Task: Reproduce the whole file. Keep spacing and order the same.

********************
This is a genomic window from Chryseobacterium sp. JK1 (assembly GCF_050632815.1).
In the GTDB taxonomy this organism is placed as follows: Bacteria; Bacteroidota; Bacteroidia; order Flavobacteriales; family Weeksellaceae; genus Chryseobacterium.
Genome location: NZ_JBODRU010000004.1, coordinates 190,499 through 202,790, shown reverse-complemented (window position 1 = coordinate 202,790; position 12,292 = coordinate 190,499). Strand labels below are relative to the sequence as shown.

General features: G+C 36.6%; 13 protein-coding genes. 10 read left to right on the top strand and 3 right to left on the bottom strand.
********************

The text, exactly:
This is a genomic window from Chryseobacterium sp. JK1 (assembly GCF_050632815.1).
In the GTDB taxonomy this organism is placed as follows: Bacteria; Bacteroidota; Bacteroidia; order Flavobacteriales; family Weeksellaceae; genus Chryseobacterium.
Genome location: NZ_JBODRU010000004.1, coordinates 190,499 through 202,790, shown reverse-complemented (window position 1 = coordinate 202,790; position 12,292 = coordinate 190,499). Strand labels below are relative to the sequence as shown.

General features: G+C 36.6%; 13 protein-coding genes. 10 read left to right on the top strand and 3 right to left on the bottom strand.